Look at your video. Now back to VP9. Now back at your video. Now back to VP9. Sadly, your video isn’t 50% faster. Google’s championed open source VP9 codec aims to rip your current video a new one by speeding things up by a minimum of 50%.
You may recall HEVC or H.265 would like to be 50% faster than the current H.264 codec but some of those claims have already been called into question. Read up on that claim HERE.
So all things being equal most people will end up double encoding their vision anyway regardless of which codec claims to be the fastest, cleanest etc…
Here is what we mean: check out VP9 Vs VP8 Vs H.265 Vs x264 encoder test, that was then uploaded to YouTube and encoded again.
Thanks to xooyoozoo Smith for the video: Please visit his YouTube channel to see which codec was used for which video and for instructions on where to download the original files.
Again thanks to xooyoozoo Smith we see a H.265 Vs VP9 test:
Want more information on the WebM VP9 codec then put the kettle on and settle in for a long vid on just that from the guys at Google.
The history of the VP9 is traced in 2011. Basically it is the successor of the VP8 video codec. VP9 video codec has been designed to reduce the bit rate by as much as 50% in contrast to its past version, the VP8. What makes the VP9 video codec better is that it is still maintaining the same video quality despite compression.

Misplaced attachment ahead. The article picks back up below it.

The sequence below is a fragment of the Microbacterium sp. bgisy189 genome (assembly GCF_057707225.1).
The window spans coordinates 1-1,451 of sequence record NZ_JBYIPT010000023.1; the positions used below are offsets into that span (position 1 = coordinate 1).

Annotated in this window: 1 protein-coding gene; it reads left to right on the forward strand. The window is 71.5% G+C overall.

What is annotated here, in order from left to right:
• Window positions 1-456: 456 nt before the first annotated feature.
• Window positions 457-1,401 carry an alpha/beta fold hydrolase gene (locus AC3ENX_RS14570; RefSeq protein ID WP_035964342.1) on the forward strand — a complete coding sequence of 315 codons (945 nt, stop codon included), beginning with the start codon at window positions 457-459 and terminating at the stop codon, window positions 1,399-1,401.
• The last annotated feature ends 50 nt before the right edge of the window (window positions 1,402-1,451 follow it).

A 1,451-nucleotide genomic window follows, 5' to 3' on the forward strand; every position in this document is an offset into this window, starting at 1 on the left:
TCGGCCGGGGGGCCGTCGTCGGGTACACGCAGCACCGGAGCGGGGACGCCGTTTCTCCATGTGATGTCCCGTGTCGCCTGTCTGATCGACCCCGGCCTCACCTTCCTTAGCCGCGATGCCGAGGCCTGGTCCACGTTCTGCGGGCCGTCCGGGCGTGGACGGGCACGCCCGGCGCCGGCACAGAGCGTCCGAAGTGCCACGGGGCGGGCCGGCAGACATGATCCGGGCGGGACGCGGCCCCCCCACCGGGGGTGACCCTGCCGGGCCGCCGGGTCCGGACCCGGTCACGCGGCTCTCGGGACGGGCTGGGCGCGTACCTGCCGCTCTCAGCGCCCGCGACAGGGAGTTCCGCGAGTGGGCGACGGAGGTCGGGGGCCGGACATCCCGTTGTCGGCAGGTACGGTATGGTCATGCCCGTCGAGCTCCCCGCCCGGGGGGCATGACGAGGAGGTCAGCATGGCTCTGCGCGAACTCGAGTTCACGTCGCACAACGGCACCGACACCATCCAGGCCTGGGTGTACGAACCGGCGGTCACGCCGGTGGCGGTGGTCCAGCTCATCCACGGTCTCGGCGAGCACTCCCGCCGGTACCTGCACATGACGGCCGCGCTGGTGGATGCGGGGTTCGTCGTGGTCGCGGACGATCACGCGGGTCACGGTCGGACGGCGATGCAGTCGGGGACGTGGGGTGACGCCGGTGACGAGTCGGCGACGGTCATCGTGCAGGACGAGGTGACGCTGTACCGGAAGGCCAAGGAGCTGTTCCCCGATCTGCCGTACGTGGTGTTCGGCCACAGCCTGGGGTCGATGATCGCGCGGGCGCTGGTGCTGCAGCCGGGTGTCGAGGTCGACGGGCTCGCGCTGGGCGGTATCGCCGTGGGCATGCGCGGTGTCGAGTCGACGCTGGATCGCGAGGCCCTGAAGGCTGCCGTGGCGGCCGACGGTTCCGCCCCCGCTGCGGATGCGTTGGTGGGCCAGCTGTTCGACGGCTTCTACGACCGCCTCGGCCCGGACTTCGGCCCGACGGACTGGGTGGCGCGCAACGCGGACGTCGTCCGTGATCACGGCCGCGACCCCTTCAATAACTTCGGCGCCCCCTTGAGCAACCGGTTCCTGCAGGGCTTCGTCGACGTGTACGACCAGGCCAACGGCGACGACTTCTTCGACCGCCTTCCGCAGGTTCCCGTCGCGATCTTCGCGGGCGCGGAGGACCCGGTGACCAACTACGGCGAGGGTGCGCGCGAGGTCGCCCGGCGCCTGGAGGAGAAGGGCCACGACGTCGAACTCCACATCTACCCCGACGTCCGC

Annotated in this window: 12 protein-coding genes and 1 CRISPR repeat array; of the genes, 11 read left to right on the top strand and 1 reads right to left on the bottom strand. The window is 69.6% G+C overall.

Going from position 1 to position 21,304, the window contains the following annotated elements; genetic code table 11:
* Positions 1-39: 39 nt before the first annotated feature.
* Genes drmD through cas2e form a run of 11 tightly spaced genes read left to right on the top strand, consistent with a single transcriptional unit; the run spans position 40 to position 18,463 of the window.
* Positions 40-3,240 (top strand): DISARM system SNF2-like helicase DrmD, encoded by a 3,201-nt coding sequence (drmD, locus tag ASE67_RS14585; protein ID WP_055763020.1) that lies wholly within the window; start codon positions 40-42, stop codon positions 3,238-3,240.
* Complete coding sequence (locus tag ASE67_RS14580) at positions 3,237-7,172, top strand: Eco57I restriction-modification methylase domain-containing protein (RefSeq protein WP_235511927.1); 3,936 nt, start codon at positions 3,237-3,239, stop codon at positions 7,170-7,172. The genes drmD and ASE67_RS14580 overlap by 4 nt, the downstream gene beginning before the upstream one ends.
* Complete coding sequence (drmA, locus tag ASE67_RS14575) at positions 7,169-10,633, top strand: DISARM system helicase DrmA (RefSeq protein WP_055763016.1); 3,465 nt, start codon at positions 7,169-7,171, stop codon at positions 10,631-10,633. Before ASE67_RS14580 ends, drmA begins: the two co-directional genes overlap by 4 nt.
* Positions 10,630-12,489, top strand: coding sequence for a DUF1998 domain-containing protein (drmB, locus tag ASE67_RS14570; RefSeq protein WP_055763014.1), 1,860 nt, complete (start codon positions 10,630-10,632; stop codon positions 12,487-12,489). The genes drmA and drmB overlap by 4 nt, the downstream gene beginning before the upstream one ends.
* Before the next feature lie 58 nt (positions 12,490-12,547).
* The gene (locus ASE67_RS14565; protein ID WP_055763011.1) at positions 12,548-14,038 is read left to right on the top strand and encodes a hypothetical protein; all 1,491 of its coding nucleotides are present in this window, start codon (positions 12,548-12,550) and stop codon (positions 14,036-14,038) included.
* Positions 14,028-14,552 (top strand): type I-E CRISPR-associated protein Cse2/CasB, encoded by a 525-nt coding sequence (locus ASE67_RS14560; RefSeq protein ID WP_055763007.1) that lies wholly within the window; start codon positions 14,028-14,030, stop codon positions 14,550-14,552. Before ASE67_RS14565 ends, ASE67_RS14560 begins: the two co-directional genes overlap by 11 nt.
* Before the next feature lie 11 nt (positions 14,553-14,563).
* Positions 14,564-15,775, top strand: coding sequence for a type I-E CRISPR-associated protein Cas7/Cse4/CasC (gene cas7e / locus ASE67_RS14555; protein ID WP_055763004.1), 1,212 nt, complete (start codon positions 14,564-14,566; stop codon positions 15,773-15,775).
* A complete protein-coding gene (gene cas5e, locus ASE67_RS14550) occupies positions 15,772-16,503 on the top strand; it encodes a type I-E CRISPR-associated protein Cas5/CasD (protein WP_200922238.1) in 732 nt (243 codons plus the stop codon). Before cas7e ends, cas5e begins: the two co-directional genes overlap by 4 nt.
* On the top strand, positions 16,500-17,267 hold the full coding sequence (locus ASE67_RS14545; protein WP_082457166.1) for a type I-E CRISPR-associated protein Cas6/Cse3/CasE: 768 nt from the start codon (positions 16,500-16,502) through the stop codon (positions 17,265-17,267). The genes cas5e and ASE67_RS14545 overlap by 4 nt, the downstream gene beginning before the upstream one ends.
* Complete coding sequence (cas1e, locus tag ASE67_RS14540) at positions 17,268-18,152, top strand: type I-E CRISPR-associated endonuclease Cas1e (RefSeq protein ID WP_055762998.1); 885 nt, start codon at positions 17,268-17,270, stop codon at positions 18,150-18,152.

The other goal of VP9 video codec which makes it now popular among browsers like Google Chrome is that it aims to provide better compression efficiency than the Efficiency Video Coding process. In Feb 21, 2013, the first ever stable version of the Google Chrome web browser was released and it supports the VP9 decoder version. There are a lot of improvements with the VP9 in contrast to its predecessor. Basically, it supports the 32 by 32 pixels and developers are considering adding 64 by 64 pixels into the codec.
Please see WebM for more information about their VP9 codec.